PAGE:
We are often told that college will be “the best time of our lives.” And many students enjoy the newfound freedom, but college can also be hard. According to the American College Health Association, more than half of college students nationwide feel overwhelming anxiety that makes academic success difficult. It turns out that college students are particularly susceptible to mental health issues. Between the ages of 18 and 24, one in four individuals has a diagnosable mental illness, and three in four individuals with mental health issues experience stigma. While college students’ risk is increased by social stresses, such as sleep deprivation and substance abuse, this shaming may be rooted in a lack of public awareness about the underlying cause of mental illness: biology.
Anxiety disorders peak during adolescence because neurological systems undergo a significant period of change. Specifically, as humans mature, the signaling in the endocannabinoid system of the brain decreases, altering gene expression in frontolimbic circuitry. The endocannabinoid system is a group of receptors that are involved in some physiological processes, while the frontolimbic circuit is where emotion and motivation processing occur. As these changes demonstrate, the developing brains of adolescents are significantly different from those of adults. So, mental illness treatments given to adolescents should be based on studies done on adolescents.
Endocannabinoid receptors are located throughout the brain. (Source)
However, this is not usually the case. As described in a recent study involving UCSD Professors Andrew M. Dale and Terry L. Jernigan, care for adolescent mental illness is often based on studies done on adult brains, and the treatment is inadequate. Their study’s findings emphasize the need to tailor treatments for adolescents based on studies done on developing brains. Analyzing the brains of humans and mice of all ages, the researchers found that a variant gene, FAAH C385A, reduces anxiety in adolescents.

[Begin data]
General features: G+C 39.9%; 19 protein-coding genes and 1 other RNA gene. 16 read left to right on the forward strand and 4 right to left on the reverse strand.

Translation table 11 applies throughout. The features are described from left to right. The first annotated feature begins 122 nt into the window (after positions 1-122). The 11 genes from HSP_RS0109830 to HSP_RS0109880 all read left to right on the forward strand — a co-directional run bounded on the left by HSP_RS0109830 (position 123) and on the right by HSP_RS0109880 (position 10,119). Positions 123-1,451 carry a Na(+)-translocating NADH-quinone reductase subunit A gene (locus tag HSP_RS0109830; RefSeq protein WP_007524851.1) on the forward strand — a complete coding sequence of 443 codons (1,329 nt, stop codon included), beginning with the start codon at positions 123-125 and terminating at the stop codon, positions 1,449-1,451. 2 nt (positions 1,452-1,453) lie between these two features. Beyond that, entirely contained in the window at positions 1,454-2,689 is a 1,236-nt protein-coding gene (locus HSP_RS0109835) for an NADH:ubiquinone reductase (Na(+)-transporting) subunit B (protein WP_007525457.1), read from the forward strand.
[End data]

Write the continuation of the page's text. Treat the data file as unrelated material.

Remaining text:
FAAH is the normal gene. It codes for a protein also called FAAH that breaks down the neurotransmitter anandamide, which is used in endocannabinoid signaling. The influence of the FAAH protein varies throughout one’s lifetime and increases in adolescence, during the time when endocannabinoid signaling decreases. This is because when the FAAH protein breaks down anandamide, it renders it unusable in endocannabinoid signaling. So, the increase in FAAH activity corresponds to a decrease in endocannabinoid signaling. Less signaling results in weaker frontolimbic circuitry, and failure to process emotion. A symptom of this failure is anxiety. However, the variant gene, FAAH C385A, creates a less stable form of the FAAH protein that breaks down less anandamide, slowing this process.
This suggests that FAAH inhibitors can be used as medicine to display the same effect of reducing adolescent anxiety. In other studies, FAAH inhibitors have been used successfully in rodents. However, a human clinical trial for an FAAH inhibiting drug aimed at treating a range of conditions, including anxiety disorders, resulted in tragedy and scandal. In January of 2016, research done in France on behalf of the Portuguese company Bial lead to the hospitalization of all six subjects, with four experiencing brain lesions and one becoming fatally brain dead. While there are currently no clinical trials for FAAH inhibiting drugs in the U.S., the FDA announced that the drug’s toxicity does not extend to other similar drugs. The tragic effects are also being attributed to negligence on the part of Bial and the French Contract Research Organization Biotrial. Although the FDA will consider approving FAAH inhibiting drugs in the future, it must ensure that the subject, patients, and investigators are aware of the risks.
Bial’s Coronado, Portugal headquarter building. (Source)
Companies producing anxiety drugs that inhibit FAAH should consider the nuances of adolescent brains. As college students, we should also recognize our particular risk for mental health issues, and take them seriously. We should work to reduce the stigma around mental health because, in ways displayed in this study and more, it is less “in our heads” and more in our genes.